The Urban Institute, with support from the Robert Wood Johnson Foundation, released a report concentrating on small businesses choosing to self-fund in order to avoid provisions under the Affordable Care Act (ACA). Companies that self-fund use their own financial resources to provide benefits for employees, therefore holding the risks of their insured employees themselves (fully-insured businesses contract with insurance companies to provide these services). Some small businesses find this approach as an attractive measure to possibly maintain lower premium costs, especially if they employ young, healthy individuals. The report discusses the current status of self-funding among small businesses in 10 states, as well as factors that may cause small businesses to self-fund.
The Government Accountability Office (GAO) released a report yesterday which reviews estimates of the impact of the Affordable Care Act (ACA) on employer-sponsored coverage. According to some researchers, the ACA's Medicaid expansion and subsidized coverage for low- and moderate-income people who buy health insurance through Exchanges beginning may discourage employers from offering coverage. However, other researchers believe that the financial penalties imposed by the ACA will actually encourage employers to offer coverage. The GAO report examines 27 studies published between January 1, 2009 and March 30, 2012 that offer estimates regarding changes in employer-sponsored health coverage as a result of the ACA.
In the 2012 Deloitte Survey of U.S. Employers: Opinion about the U.S. Health Care System and Plans for Employee Health Benefits, nine percent of companies, which represent three percent of the workforce, anticipate dropping health insurance coverage sometime within the next three years. The survey reported that 81 percent of companies, which represent 84 percent of the workforce, plan to continue offering employer-sponsored health insurance. Ten percent of companies, which represent 13 percent of the workforce, reported that they were unsure whether or not they would keep employee health benefits. According to the survey, many employers are considering sending their employees to participate in the Affordable Care Act's (ACA's) Exchanges. Small employers are the most likely to be interested in such an option. Deloitte's report collected the results of a web survey of 560 randomly selected employers with 50 or more employees. Participants included chief executive officers, chief financial officers, and chief human resources officers.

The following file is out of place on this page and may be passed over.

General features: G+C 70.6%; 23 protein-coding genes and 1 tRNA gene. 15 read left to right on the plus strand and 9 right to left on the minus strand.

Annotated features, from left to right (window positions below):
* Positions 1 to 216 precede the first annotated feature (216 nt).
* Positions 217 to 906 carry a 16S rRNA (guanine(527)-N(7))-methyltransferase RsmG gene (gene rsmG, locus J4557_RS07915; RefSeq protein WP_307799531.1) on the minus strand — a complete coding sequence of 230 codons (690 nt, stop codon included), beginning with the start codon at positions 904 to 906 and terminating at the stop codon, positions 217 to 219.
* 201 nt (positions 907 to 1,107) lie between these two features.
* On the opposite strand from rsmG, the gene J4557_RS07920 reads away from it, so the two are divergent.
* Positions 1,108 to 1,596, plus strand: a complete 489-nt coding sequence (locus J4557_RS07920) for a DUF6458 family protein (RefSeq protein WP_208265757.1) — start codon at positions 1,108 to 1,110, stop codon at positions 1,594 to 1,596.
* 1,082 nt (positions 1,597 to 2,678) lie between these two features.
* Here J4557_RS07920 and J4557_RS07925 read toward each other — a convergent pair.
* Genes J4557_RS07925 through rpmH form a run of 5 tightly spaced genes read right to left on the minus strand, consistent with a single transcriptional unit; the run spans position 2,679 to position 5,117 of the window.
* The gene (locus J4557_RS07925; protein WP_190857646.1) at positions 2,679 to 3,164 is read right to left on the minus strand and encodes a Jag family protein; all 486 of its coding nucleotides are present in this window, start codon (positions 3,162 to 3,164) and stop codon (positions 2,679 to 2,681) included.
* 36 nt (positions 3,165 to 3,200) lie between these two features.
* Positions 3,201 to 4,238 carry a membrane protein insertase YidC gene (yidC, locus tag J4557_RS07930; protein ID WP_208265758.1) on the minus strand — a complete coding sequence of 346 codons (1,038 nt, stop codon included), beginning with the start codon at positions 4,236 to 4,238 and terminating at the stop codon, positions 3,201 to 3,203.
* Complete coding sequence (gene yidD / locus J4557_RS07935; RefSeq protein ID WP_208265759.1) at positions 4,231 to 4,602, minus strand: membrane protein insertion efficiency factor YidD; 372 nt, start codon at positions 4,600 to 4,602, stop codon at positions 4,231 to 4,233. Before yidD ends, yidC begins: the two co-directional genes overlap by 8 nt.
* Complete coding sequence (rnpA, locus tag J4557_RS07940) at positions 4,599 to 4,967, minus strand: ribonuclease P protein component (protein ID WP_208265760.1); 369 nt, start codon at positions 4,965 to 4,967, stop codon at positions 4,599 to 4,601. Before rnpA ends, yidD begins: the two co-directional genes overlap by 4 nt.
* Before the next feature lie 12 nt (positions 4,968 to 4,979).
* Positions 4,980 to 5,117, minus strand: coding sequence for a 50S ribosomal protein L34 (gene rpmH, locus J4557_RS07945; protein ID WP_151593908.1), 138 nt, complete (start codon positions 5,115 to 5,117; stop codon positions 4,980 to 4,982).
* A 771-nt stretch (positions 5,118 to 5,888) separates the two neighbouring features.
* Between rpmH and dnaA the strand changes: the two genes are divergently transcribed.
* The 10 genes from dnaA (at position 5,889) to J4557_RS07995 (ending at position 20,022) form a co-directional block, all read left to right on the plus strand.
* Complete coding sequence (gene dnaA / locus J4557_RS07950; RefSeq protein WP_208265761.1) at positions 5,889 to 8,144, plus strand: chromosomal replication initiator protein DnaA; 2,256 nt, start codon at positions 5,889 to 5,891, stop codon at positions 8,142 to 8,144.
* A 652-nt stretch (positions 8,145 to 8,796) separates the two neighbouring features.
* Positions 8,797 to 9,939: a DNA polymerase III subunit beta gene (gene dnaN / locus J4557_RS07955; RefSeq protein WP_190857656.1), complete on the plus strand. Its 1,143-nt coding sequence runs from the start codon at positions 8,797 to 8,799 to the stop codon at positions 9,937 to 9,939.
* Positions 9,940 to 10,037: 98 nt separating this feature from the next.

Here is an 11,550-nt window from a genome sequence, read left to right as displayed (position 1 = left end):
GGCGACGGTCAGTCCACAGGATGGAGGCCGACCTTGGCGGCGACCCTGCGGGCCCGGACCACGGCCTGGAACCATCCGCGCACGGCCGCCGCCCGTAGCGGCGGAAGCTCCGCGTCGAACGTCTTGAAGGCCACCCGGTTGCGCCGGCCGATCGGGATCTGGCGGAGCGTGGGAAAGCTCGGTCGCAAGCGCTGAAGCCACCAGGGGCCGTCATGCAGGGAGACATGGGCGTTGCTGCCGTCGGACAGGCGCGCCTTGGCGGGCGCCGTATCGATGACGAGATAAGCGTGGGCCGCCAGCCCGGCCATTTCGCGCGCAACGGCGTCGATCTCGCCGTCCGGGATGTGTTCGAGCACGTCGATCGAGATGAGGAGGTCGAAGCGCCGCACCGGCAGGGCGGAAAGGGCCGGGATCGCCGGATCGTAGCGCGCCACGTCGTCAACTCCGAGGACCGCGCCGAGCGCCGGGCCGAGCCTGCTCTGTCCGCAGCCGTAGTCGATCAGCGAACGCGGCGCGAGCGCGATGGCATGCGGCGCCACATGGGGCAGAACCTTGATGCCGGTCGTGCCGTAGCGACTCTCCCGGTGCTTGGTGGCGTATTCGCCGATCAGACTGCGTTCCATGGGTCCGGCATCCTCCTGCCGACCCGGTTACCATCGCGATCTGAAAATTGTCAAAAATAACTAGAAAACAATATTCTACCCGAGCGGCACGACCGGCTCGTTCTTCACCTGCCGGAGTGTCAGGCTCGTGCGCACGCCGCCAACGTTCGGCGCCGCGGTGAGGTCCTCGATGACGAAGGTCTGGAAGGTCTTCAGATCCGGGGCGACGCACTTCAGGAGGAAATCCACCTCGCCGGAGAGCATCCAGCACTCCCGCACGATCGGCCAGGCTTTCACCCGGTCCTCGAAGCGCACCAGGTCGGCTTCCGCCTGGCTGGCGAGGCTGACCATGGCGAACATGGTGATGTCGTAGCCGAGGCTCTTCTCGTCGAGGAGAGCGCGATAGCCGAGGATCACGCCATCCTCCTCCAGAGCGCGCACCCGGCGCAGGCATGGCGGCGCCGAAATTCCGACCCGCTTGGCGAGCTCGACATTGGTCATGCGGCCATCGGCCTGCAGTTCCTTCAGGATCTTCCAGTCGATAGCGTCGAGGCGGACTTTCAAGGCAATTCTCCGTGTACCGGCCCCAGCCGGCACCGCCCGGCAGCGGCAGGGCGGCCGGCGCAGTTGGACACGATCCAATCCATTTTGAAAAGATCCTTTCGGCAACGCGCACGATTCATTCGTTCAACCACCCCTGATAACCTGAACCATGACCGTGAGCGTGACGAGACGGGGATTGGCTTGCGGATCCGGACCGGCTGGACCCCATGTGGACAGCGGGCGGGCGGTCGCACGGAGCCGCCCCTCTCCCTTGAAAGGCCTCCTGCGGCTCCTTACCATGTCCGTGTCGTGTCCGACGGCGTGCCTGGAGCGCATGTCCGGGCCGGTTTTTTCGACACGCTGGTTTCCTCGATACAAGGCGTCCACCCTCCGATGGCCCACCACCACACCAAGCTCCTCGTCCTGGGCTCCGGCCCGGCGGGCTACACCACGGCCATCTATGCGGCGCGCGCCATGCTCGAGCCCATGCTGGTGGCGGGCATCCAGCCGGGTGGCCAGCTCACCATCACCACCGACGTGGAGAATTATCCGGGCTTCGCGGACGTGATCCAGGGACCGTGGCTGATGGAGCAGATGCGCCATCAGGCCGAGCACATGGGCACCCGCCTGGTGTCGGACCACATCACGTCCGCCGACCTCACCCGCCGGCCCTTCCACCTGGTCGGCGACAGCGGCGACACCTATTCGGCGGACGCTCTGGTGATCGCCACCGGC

A new report published by Truven Health Analytics says that employers choosing to drop their group health insurance plans and pay the penalties under the Affordable Care Act (ACA) would experience no cost advantages. Furthermore, the report suggested that employers who do choose to suspend health benefits would incur sizable operational and productivity repercussions. These negative outcomes, the report concluded, would thus discourage most large employers from shifting employee health benefit strategies after ACA implementation. Truven reported three key findings. First, employers would experience no immediate or long-term cost advantage by eliminating group health benefits. Second, employers would experience higher costs in scenarios where employees are shifted into exchanges for health benefits. Employees would suffer a significant cut in total compensation in situations where employers eliminate group health benefits and thus force employees to assume benefit costs.
Employment-based health benefits are the most common form of health insurance in the United States. In 2010, 58.7 percent of non-elderly individuals were covered by employment-based health plans, with 68.6 percent of working adults covered. However, the percentage of the population with employment-based health benefits has recently been in decline due to the 2007-2009 recession. The percentage of individuals under age 65 with employment-based health benefits fell from 62.4 percent in 2008 to 58.7 percent in 2010, and the percentage of workers with coverage through their own employers fell from 54.2 percent in 2007 to 51.5 percent in 2010, its lowest level since 1994. The Employee Benefit Research Institute (EBRI) recently published an Issue Brief to examine the state of employment-based health benefits among workers with respect to offer rates, coverage rates, and take-up rates. It also examines how the state of employment-based health benefits has changed since the mid-1990s, reasons why workers do not have employment-based health benefits from their own employers, and how these reasons have changed since the 1990s. The estimates presented in this paper can also serve as a baseline against which to measure the impact of the Affordable Care Act of 2010 (ACA) on employment-based health benefits in the future.